Cool double waterspout over Lake Michigan today (video)

A pretty cool double waterspout developed in Lake Michigan today off of Kenosha, Wisconsin.

A lot of people got videos.  I’ve included two below, the first apparently amateur, and the second from the AP.lake-michigan-waterspout

The AP video is pretty cool because even though the quality is just so-so, it catches the very beginning of the waterspout, as it comes down to the water, then becomes huge over the next minute or so.

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  • dula

    Damn, I was hoping to save money by going to Lake Michigan instead of the Caribbean.

  • I’ve seen one dust devil and damage from another, both in the Great Lakes region. Both were small by your standards. The damage I saw was a ripped-up asphalt road. The one I witnessed scared the hell out of me – thought it was gonna lift up a parked Buick. I took refuge and it dissipated.

    We also get cold air funnels around here. They don’t often touch down, and when they do, they don’t often last long. They can be as dangerous as a real tornado nonetheless. They aren’t always associated with storms, and generally form behind a major cold front in the rear quarter of a low-pressure area.

    Judging by the weather at the time, these waterspouts may well have been cold-air funnels.

  • Certain times of the year, we get dust devils frequently here in NM. And not little ones either. We’re talking vortices that have been big enough to damage buildings and cause car accidents.

  • ArthurH

    Over the desert they are called Dust Devils. The Weather Channel had footage of six Dust Devils in two rows south of an Arizona town called Happy Jack. But I suppose they weren’t all that happy at that time.

  • This happened in the area of Kenosha. However, I suspect that the white balance on his camera was off. No way it really looks that blue, and the clouds also look excessively blue.

  • Yeah I was wondering about that too. It’s a bit odd. Don’t know if he’s using a filter or what.

  • dula

    Anyone know what area of Lake Michigan has such light blue water (third video)?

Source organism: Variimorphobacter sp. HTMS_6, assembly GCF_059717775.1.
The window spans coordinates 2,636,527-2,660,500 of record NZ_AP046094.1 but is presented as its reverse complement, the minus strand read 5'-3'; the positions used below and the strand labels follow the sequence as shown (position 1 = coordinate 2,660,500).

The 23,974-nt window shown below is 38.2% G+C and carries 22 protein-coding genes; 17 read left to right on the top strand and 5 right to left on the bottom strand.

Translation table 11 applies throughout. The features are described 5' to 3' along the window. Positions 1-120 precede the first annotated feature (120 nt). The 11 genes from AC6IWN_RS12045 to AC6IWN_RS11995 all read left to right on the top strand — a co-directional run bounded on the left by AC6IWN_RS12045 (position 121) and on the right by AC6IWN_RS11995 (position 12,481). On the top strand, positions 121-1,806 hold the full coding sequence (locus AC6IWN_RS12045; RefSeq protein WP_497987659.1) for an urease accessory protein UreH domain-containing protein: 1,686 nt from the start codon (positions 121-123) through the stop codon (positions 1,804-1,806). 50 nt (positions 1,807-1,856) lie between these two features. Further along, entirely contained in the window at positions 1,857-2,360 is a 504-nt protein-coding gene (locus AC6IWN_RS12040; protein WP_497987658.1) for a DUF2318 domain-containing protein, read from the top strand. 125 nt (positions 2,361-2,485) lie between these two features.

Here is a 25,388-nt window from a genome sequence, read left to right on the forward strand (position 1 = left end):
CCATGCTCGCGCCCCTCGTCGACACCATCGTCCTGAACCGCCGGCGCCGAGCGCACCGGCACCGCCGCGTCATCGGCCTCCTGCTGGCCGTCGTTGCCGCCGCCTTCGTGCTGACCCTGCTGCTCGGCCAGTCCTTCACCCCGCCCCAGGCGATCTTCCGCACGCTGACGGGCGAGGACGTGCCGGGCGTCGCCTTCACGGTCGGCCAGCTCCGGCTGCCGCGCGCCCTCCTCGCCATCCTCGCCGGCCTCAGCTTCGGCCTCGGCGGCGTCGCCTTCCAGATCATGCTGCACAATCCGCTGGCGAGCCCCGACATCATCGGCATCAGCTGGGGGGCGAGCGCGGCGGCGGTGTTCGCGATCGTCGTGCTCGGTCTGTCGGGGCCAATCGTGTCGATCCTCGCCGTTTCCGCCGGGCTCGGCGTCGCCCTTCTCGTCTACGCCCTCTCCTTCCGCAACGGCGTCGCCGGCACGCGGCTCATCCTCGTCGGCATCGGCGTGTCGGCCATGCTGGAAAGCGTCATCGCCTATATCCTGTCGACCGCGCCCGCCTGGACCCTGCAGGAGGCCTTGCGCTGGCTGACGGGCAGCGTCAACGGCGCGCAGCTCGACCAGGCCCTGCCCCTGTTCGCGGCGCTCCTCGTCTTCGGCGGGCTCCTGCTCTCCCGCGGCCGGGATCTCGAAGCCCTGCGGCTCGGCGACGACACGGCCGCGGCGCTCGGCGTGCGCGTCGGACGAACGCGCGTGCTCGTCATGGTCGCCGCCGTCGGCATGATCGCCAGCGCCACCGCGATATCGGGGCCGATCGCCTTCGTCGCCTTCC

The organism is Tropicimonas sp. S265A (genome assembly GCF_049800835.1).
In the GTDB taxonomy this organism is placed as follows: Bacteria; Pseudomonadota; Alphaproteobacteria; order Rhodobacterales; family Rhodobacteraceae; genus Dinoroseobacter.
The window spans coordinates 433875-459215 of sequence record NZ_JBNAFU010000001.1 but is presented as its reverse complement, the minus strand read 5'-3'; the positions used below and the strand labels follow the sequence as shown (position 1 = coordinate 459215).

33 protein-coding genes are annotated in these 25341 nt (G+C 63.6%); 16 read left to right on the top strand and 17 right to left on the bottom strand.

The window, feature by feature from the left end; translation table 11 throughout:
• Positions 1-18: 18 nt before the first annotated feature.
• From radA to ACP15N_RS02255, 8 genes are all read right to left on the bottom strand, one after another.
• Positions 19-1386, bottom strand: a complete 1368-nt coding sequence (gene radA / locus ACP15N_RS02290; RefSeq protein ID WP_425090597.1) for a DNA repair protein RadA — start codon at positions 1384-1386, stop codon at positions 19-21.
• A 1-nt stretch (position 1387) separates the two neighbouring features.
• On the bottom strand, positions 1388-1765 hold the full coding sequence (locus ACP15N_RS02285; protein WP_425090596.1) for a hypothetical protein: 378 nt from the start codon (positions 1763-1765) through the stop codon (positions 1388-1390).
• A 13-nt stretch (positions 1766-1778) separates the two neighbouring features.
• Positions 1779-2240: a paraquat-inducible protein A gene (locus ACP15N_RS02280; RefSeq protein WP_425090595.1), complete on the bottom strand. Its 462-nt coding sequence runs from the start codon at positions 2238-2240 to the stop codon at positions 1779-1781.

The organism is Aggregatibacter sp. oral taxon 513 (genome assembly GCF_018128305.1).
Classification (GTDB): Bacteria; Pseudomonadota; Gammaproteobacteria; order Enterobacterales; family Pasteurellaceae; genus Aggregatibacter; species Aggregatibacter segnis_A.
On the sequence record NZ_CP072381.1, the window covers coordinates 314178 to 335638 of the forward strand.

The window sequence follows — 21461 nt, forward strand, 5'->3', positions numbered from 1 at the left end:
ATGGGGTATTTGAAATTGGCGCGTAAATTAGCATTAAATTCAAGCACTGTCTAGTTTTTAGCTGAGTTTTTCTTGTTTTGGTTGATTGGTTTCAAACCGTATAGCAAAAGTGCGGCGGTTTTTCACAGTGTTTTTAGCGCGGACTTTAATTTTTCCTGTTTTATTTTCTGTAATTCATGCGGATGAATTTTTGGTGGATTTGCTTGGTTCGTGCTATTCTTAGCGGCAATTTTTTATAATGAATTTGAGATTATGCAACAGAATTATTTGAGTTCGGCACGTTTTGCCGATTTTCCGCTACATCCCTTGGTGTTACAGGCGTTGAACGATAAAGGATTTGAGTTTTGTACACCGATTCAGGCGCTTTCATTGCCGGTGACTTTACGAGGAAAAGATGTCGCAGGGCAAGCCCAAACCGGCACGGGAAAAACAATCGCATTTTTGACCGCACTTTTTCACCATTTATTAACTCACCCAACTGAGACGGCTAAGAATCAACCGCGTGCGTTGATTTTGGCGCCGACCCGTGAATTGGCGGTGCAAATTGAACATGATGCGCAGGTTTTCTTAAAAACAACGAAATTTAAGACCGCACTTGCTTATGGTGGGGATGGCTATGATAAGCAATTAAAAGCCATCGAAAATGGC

• Boy, that could have been nasty if it had come ashore. Notice that for a time, there was a second vortex rotating around the backside main one.

    Some years ago we had a tornado that formed just as it was heading out into the bay of Green Bay from Menominee, Michigan. It held together as a waterspout across the bay and landed in Egg Harbor, Wisconsin. Caused considerable damage, was probably rated an EF3. I have pictures of the defoliated and broken trees from that one.

    I vividly remember this one as I was a Skywarn radio operator on duty at the NWS who was able to get the word out to one of our spotter liaisons on the Wisconsin side before it hit land. He managed to get his neighbor out of his house before it was destroyed. The liaison’s radio tower was taken down in that one.

    Just because they are over water, does not mean they are to be taken lightly. Depending on the storm motion, they can hit land quicker than you would expect (hard to judge distance/direction when they are over water) and the next thing you see is flying cows. At least it’s that way in Wisconsin.

  • Indigo


  • NorskBamse

    Phil, water temps in Lake Michigan are between 60-72F. Water temps in the formation area of the waterspouts were ca. 62F. It is rare for water temps in Lake Michigan to ever get above 75F except in shallow waters and very isolated inlets. Over here on the Lake Huron side of Michigan, waterspouts are fewer than that of Lake Michigan. Most of the time formation is due to supercell storms coming onshore in the Thumb or over towards Ontario, Canada.

  • pricknick

    Yea. Really cool unless you’re in a boat nearby.

  • Phil

    They’re not as uncommon as you’d think in the early Fall over the lower Great Lakes. It takes warm water and relatively cooler air to create perfect conditions. It was in the upper 70’s locally today, but the lake water is in the 80’s. Throw a thunderstorm into the mix and voila. This is a video from a few years ago of 5 simultaneous ones in the middle of the lake.

    They’re very common in Florida, especially in the summer.

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